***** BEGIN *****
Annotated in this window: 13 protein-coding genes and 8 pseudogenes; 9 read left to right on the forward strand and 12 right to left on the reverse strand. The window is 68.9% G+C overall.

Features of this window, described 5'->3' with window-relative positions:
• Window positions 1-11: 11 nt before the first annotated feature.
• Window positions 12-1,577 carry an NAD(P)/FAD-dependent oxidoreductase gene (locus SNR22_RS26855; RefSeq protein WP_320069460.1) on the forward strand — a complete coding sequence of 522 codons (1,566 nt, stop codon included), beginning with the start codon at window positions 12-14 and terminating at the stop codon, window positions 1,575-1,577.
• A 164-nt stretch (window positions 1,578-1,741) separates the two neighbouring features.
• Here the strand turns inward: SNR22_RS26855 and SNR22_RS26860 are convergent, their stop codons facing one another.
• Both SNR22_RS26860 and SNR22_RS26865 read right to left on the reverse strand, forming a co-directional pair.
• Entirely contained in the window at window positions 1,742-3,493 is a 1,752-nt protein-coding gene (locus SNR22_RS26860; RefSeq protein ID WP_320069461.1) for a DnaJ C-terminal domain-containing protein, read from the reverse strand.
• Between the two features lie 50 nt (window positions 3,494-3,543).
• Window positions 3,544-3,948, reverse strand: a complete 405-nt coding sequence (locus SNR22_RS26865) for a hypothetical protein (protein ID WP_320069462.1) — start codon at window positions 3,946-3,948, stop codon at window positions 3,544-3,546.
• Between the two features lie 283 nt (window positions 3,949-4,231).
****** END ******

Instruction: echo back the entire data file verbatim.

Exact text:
Annotated in this window: 13 protein-coding genes and 8 pseudogenes; 9 read left to right on the forward strand and 12 right to left on the reverse strand. The window is 68.9% G+C overall.

Features of this window, described 5'->3' with window-relative positions:
• Window positions 1-11: 11 nt before the first annotated feature.
• Window positions 12-1,577 carry an NAD(P)/FAD-dependent oxidoreductase gene (locus SNR22_RS26855; RefSeq protein WP_320069460.1) on the forward strand — a complete coding sequence of 522 codons (1,566 nt, stop codon included), beginning with the start codon at window positions 12-14 and terminating at the stop codon, window positions 1,575-1,577.
• A 164-nt stretch (window positions 1,578-1,741) separates the two neighbouring features.
• Here the strand turns inward: SNR22_RS26855 and SNR22_RS26860 are convergent, their stop codons facing one another.
• Both SNR22_RS26860 and SNR22_RS26865 read right to left on the reverse strand, forming a co-directional pair.
• Entirely contained in the window at window positions 1,742-3,493 is a 1,752-nt protein-coding gene (locus SNR22_RS26860; RefSeq protein ID WP_320069461.1) for a DnaJ C-terminal domain-containing protein, read from the reverse strand.
• Between the two features lie 50 nt (window positions 3,494-3,543).
• Window positions 3,544-3,948, reverse strand: a complete 405-nt coding sequence (locus SNR22_RS26865) for a hypothetical protein (protein ID WP_320069462.1) — start codon at window positions 3,946-3,948, stop codon at window positions 3,544-3,546.
• Between the two features lie 283 nt (window positions 3,949-4,231).